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Why Do Angel Investors Make the Decision to Continue Screening: The Role of Affective Experiences and First Impressions

aLUT University, Finland; University of Eastern Finland (UEF), Finland
bLUT University, Finland
cUniversity of Helsinki, Finland

Emotion in Organizations

ISBN: 978-1-83797-251-7, eISBN: 978-1-83797-250-0

Publication date: 29 January 2024



We theorize the critical role of angel investors' affective experiences and first impressions in the context of entrepreneurial finance. We develop a model and propositions to illustrate why angel investors make the decision to continue screening, thus explaining why certain investment proposals make it, while others do not.


Drawing on affective events theory and the literature on affective experiences, we theorize how the perceptions of pitches that trigger positive or/and negative physiological arousal, short-lived emotions, and associated thoughts are different, thus allowing us to build new theory of how these different experiences can influence the outcome of the evaluation process in the initial screening stage.


Our model suggests that the initial evaluation unfolds in five stages: perception of an entrepreneurial pitch, physiological arousal, emotions, first impression, and a decision to continue screening. When different manifestations of physiological arousal and subsequent emotions set the tone of first impressions, they can be either a positive, negative, or mixed experience. While positive and mixed first impression can lead to selection, negative first impression can lead to rejection.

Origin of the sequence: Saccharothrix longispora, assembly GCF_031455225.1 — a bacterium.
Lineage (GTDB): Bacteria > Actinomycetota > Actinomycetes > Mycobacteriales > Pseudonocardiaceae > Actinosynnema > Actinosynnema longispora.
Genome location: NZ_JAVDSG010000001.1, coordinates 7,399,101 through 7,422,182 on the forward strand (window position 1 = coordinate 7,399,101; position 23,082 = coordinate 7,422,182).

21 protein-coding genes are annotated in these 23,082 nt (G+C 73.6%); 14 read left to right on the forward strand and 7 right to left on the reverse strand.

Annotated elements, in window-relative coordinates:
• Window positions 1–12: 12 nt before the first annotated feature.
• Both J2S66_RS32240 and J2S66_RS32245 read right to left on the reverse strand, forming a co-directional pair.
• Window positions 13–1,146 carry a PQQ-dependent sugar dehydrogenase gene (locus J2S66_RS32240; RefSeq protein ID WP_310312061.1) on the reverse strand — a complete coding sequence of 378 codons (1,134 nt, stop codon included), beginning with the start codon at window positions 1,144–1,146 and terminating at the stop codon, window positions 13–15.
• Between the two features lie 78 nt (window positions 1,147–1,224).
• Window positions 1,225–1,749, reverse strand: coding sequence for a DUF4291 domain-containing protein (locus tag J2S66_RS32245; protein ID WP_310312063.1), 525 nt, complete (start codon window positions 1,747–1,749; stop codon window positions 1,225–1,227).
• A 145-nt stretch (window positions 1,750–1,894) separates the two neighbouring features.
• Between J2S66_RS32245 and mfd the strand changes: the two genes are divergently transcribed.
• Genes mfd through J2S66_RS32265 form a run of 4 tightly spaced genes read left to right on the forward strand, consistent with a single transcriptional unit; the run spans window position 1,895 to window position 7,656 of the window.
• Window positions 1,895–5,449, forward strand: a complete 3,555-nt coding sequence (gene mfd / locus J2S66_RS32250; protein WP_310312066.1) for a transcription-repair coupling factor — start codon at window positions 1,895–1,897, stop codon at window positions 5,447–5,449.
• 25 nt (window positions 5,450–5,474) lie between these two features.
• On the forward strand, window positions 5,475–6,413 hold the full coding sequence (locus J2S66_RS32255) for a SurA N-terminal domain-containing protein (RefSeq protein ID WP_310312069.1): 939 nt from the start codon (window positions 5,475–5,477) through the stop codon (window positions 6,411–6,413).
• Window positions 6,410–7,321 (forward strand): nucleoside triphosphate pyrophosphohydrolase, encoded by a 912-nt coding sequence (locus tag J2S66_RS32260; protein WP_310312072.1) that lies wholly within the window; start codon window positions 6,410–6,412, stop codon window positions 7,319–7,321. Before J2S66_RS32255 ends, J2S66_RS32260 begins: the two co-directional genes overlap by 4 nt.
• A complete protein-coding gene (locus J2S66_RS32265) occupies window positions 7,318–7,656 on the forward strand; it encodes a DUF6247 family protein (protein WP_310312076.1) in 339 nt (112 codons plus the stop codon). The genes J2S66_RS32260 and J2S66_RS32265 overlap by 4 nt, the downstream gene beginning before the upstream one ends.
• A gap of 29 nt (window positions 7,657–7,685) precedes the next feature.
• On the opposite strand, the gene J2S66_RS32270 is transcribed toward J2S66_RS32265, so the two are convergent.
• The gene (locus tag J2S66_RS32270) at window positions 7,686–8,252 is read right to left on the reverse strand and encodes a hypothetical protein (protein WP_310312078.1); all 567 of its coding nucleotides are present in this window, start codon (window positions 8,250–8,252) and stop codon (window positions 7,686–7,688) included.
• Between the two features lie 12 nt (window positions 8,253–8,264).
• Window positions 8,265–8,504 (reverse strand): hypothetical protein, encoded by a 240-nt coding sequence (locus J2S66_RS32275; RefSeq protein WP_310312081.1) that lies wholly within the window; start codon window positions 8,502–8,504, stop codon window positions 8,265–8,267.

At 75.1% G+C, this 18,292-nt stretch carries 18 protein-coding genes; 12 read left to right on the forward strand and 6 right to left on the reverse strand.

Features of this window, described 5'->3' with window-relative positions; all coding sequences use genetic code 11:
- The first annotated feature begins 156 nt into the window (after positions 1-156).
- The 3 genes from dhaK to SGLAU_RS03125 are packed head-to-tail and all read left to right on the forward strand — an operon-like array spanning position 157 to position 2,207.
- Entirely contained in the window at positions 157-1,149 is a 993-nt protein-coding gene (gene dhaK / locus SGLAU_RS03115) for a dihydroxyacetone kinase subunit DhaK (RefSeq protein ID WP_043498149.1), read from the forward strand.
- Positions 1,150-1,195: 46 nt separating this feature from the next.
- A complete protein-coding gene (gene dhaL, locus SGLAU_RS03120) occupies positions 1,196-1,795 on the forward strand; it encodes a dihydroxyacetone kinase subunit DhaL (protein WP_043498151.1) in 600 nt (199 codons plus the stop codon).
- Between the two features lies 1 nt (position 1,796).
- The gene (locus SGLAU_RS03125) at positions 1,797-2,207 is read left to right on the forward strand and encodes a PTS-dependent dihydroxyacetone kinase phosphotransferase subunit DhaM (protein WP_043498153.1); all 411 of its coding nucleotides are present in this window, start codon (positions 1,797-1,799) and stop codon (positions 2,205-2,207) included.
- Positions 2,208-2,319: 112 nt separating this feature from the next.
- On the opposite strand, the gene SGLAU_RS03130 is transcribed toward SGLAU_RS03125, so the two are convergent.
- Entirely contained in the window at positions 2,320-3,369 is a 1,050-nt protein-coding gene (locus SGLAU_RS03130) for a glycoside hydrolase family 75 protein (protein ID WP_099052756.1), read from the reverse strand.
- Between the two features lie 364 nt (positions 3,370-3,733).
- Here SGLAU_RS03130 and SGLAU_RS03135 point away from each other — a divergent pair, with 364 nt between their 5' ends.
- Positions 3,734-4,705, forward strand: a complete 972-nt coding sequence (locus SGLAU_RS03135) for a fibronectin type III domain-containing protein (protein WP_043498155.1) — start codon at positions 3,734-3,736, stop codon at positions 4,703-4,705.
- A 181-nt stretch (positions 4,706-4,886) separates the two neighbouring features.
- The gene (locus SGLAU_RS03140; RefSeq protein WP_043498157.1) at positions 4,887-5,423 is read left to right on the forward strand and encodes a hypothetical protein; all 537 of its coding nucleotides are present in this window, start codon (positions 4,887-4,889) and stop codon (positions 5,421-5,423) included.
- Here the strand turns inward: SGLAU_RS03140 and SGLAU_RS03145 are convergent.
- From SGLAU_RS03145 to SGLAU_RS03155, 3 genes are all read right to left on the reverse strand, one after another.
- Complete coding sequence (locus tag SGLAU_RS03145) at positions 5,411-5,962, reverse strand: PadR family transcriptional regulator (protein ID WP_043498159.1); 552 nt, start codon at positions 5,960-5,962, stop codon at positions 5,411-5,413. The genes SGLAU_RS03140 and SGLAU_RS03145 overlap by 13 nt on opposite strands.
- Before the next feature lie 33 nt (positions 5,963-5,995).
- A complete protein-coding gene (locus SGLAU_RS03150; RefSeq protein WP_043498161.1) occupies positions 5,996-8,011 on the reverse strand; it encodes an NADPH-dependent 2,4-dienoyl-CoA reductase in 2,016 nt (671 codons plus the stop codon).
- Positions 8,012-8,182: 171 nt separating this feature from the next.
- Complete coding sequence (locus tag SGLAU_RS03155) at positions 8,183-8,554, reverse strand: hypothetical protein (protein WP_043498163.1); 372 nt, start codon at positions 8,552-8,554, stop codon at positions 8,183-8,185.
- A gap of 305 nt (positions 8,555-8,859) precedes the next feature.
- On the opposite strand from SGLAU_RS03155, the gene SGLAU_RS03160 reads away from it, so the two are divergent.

We illustrate what is of value for angel investors when they look for new investments, and why certain entrepreneurial pitches lead to the decision to continue screening, while others do not. We propose that what angel investors feel is particularly important in situations where they are not yet making the ultimate decision to invest money but are involved in decisions about whether to continue to spend time to investigate the investment proposal.




Financial support of The Foundation for Economic Education (Grant no 12-6783) for the project “Emotion as ethical compass in new venture creation” is gratefully acknowledged. The authors also want to express heartfelt thanks to the EMONET community and reviewers for helpful feedback and guidance.


Snellman, K., Hakala, H. and Upadyaya, K. (2024), "Why Do Angel Investors Make the Decision to Continue Screening: The Role of Affective Experiences and First Impressions", Ashkanasy, N.M., Troth, A.C. and Humphrey, R.H. (Ed.) Emotion in Organizations (Research on Emotion in Organizations, Vol. 19), Emerald Publishing Limited, Leeds, pp. 37-56.



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